I was reminded of this lesson a couple of weeks ago when Kyle told me his story and am sharing with permission.
Kyle works every weekend at Waffle House. One day as he was clearing a table, he overheard a man say to his elementary aged son, “Look at that boy there. This is what will happen to you if you don’t work hard in school. You will be a high school drop out and work at Waffle House.” Kyle pretended not to hear the comment and continued to work as normal. This man, however, seriously misjudged a book by its cover.
The man thought this book told a story of an unmotivated student who dropped out of school and works at Waffle House because he has no other options. However, this story is about a senior in high school who is taking four AP classes this year alone and has a GPA that most people only dream of. This student is trying to save money for college and working weekends to do so. This student has insight into literature that leaves the rest of the class, me included, in amazement.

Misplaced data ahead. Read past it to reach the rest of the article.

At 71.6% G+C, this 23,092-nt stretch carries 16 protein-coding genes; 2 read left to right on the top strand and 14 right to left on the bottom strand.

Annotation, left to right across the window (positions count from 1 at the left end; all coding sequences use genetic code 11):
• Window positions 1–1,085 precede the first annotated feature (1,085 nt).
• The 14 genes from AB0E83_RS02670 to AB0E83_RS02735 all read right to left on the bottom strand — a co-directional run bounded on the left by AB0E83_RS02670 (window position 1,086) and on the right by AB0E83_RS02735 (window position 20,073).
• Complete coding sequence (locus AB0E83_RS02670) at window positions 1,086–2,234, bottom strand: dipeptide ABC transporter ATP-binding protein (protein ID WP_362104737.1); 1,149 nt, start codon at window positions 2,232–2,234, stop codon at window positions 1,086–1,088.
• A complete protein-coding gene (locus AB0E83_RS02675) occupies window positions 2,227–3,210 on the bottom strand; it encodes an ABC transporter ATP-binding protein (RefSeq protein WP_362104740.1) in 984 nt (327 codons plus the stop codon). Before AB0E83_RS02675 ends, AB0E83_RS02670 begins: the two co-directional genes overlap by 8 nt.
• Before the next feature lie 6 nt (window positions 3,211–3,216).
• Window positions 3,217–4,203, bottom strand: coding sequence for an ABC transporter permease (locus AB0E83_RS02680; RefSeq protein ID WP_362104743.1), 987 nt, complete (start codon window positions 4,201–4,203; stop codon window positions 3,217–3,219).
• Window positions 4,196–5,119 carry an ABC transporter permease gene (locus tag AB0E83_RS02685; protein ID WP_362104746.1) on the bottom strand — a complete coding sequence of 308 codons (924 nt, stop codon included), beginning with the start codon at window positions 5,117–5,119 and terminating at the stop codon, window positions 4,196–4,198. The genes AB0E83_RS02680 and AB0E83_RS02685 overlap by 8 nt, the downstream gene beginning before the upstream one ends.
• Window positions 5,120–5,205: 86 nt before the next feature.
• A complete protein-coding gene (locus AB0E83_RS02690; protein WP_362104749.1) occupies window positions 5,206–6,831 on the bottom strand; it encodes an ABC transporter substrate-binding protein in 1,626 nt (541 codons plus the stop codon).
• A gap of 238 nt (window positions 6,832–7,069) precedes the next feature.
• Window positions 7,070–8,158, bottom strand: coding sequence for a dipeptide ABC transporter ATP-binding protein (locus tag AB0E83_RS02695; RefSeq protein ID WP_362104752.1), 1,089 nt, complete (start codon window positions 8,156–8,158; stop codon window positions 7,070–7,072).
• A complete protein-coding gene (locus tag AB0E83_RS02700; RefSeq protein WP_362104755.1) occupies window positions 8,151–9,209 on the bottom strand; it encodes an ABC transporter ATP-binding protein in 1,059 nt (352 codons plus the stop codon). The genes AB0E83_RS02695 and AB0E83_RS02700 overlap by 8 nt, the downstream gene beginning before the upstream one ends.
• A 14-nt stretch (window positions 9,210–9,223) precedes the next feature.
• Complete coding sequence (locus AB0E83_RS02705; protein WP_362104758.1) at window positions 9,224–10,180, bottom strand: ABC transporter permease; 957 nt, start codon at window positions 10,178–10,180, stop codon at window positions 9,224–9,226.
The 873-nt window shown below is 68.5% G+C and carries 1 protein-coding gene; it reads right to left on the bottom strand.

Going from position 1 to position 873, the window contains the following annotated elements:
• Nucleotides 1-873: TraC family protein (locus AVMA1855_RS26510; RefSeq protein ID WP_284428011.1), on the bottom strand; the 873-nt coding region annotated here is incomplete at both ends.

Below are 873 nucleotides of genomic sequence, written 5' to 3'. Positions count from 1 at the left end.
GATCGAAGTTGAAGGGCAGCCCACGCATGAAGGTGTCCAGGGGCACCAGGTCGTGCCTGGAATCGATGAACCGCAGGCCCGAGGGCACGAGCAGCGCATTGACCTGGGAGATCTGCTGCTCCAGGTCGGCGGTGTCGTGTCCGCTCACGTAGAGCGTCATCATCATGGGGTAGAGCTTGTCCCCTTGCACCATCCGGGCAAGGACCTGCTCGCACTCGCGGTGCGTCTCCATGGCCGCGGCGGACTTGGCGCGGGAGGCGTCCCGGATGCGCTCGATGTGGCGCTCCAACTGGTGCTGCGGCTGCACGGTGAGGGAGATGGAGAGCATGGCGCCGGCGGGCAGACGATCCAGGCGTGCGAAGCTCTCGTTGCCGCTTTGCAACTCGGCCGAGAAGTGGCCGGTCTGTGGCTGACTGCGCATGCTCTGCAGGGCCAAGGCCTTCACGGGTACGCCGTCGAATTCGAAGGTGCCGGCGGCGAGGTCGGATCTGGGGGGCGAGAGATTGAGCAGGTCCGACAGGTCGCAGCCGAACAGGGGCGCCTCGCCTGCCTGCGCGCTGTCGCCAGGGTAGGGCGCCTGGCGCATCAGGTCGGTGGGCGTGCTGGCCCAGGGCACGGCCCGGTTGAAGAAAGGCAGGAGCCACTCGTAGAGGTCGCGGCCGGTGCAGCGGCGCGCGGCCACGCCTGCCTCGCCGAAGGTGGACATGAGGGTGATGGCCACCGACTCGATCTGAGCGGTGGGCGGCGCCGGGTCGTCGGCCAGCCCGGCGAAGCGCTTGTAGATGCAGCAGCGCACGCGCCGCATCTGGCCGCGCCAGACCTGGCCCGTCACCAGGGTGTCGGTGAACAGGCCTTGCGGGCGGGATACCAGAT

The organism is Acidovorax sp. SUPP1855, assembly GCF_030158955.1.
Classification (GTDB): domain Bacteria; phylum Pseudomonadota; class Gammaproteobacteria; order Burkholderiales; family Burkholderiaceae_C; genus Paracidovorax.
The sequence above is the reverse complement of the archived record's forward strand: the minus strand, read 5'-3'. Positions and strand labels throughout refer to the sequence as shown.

Some of my students decided to get together to support Kyle, so we met for waffles to begin our break. We loved watching him serve others with a smile on his face and a kind heart. This book is far from being written.
The reality is we don’t know most people’s stories. Hearing a story takes time, and if we don’t have time to hear a story, we should not make assumptions about someone based on circumstances. It takes very little time to ask a server, a cashier, or even a student about their day and open the door to hear part of their story.
Take time this week to hear someone’s story.